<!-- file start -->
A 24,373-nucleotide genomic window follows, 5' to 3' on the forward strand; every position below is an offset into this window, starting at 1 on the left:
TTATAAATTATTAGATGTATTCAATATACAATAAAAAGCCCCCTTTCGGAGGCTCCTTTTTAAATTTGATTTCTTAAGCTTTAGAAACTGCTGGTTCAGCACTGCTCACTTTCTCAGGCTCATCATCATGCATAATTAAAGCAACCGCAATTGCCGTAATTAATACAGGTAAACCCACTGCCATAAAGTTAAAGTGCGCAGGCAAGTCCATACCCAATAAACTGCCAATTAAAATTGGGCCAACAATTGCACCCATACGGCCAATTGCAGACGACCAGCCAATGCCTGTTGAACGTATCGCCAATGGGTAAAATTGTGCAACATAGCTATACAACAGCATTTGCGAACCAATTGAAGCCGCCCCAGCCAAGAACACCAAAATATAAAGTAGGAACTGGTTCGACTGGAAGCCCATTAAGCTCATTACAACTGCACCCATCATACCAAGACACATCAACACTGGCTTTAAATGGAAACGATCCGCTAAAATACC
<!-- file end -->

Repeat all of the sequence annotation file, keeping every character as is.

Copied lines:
A 24,373-nucleotide genomic window follows, 5' to 3' on the forward strand; every position below is an offset into this window, starting at 1 on the left:
TTATAAATTATTAGATGTATTCAATATACAATAAAAAGCCCCCTTTCGGAGGCTCCTTTTTAAATTTGATTTCTTAAGCTTTAGAAACTGCTGGTTCAGCACTGCTCACTTTCTCAGGCTCATCATCATGCATAATTAAAGCAACCGCAATTGCCGTAATTAATACAGGTAAACCCACTGCCATAAAGTTAAAGTGCGCAGGCAAGTCCATACCCAATAAACTGCCAATTAAAATTGGGCCAACAATTGCACCCATACGGCCAATTGCAGACGACCAGCCAATGCCTGTTGAACGTATCGCCAATGGGTAAAATTGTGCAACATAGCTATACAACAGCATTTGCGAACCAATTGAAGCCGCCCCAGCCAAGAACACCAAAATATAAAGTAGGAACTGGTTCGACTGGAAGCCCATTAAGCTCATTACAACTGCACCCATCATACCAAGACACATCAACACTGGCTTTAAATGGAAACGATCCGCTAAAATACC